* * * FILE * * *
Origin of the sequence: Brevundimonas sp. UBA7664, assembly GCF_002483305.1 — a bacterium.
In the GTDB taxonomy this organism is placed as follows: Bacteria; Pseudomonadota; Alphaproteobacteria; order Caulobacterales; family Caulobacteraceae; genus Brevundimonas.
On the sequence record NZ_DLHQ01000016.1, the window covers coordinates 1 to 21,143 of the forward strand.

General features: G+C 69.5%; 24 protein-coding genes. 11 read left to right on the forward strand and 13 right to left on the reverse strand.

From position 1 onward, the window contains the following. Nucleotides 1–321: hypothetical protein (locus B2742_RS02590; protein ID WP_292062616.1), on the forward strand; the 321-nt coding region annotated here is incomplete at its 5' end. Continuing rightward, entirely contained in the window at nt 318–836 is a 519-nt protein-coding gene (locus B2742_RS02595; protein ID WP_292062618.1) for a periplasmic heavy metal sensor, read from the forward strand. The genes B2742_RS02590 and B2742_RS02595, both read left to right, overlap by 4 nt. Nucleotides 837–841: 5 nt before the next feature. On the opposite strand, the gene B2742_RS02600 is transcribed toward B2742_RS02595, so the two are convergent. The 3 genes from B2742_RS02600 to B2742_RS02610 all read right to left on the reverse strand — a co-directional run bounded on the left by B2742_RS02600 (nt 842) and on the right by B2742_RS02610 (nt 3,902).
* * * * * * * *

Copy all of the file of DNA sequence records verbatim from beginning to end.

Origin of the sequence: Brevundimonas sp. UBA7664, assembly GCF_002483305.1 — a bacterium.
In the GTDB taxonomy this organism is placed as follows: Bacteria; Pseudomonadota; Alphaproteobacteria; order Caulobacterales; family Caulobacteraceae; genus Brevundimonas.
On the sequence record NZ_DLHQ01000016.1, the window covers coordinates 1 to 21,143 of the forward strand.

General features: G+C 69.5%; 24 protein-coding genes. 11 read left to right on the forward strand and 13 right to left on the reverse strand.

From position 1 onward, the window contains the following. Nucleotides 1–321: hypothetical protein (locus B2742_RS02590; protein ID WP_292062616.1), on the forward strand; the 321-nt coding region annotated here is incomplete at its 5' end. Continuing rightward, entirely contained in the window at nt 318–836 is a 519-nt protein-coding gene (locus B2742_RS02595; protein ID WP_292062618.1) for a periplasmic heavy metal sensor, read from the forward strand. The genes B2742_RS02590 and B2742_RS02595, both read left to right, overlap by 4 nt. Nucleotides 837–841: 5 nt before the next feature. On the opposite strand, the gene B2742_RS02600 is transcribed toward B2742_RS02595, so the two are convergent. The 3 genes from B2742_RS02600 to B2742_RS02610 all read right to left on the reverse strand — a co-directional run bounded on the left by B2742_RS02600 (nt 842) and on the right by B2742_RS02610 (nt 3,902).